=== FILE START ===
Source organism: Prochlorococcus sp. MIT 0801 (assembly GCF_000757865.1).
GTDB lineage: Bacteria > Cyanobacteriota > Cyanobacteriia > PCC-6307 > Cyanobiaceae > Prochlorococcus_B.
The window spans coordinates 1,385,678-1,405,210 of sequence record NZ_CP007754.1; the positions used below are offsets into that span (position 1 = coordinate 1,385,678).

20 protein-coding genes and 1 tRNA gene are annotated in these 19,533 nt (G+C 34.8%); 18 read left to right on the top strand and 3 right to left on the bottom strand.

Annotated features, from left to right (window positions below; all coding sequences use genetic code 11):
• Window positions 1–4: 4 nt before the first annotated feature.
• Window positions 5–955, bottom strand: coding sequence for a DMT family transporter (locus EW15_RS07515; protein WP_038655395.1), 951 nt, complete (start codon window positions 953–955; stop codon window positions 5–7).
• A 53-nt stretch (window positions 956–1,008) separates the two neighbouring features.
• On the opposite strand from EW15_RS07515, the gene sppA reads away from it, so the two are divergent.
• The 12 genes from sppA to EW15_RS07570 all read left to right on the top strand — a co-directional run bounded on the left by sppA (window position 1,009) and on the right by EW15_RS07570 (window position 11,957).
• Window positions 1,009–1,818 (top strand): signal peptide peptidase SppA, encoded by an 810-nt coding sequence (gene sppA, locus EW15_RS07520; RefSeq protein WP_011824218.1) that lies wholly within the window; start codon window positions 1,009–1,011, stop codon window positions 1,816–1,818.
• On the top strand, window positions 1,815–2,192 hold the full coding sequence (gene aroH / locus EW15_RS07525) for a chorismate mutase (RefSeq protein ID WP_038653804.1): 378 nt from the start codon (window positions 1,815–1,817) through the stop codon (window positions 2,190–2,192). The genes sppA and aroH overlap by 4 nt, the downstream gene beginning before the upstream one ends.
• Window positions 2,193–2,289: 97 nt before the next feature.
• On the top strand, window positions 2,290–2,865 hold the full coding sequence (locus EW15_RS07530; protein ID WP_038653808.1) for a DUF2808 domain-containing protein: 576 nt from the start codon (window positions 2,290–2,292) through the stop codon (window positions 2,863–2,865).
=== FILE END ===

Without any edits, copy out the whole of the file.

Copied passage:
Source organism: Prochlorococcus sp. MIT 0801 (assembly GCF_000757865.1).
GTDB lineage: Bacteria > Cyanobacteriota > Cyanobacteriia > PCC-6307 > Cyanobiaceae > Prochlorococcus_B.
The window spans coordinates 1,385,678-1,405,210 of sequence record NZ_CP007754.1; the positions used below are offsets into that span (position 1 = coordinate 1,385,678).

20 protein-coding genes and 1 tRNA gene are annotated in these 19,533 nt (G+C 34.8%); 18 read left to right on the top strand and 3 right to left on the bottom strand.

Annotated features, from left to right (window positions below; all coding sequences use genetic code 11):
• Window positions 1–4: 4 nt before the first annotated feature.
• Window positions 5–955, bottom strand: coding sequence for a DMT family transporter (locus EW15_RS07515; protein WP_038655395.1), 951 nt, complete (start codon window positions 953–955; stop codon window positions 5–7).
• A 53-nt stretch (window positions 956–1,008) separates the two neighbouring features.
• On the opposite strand from EW15_RS07515, the gene sppA reads away from it, so the two are divergent.
• The 12 genes from sppA to EW15_RS07570 all read left to right on the top strand — a co-directional run bounded on the left by sppA (window position 1,009) and on the right by EW15_RS07570 (window position 11,957).
• Window positions 1,009–1,818 (top strand): signal peptide peptidase SppA, encoded by an 810-nt coding sequence (gene sppA, locus EW15_RS07520; RefSeq protein WP_011824218.1) that lies wholly within the window; start codon window positions 1,009–1,011, stop codon window positions 1,816–1,818.
• On the top strand, window positions 1,815–2,192 hold the full coding sequence (gene aroH / locus EW15_RS07525) for a chorismate mutase (RefSeq protein ID WP_038653804.1): 378 nt from the start codon (window positions 1,815–1,817) through the stop codon (window positions 2,190–2,192). The genes sppA and aroH overlap by 4 nt, the downstream gene beginning before the upstream one ends.
• Window positions 2,193–2,289: 97 nt before the next feature.
• On the top strand, window positions 2,290–2,865 hold the full coding sequence (locus EW15_RS07530; protein ID WP_038653808.1) for a DUF2808 domain-containing protein: 576 nt from the start codon (window positions 2,290–2,292) through the stop codon (window positions 2,863–2,865).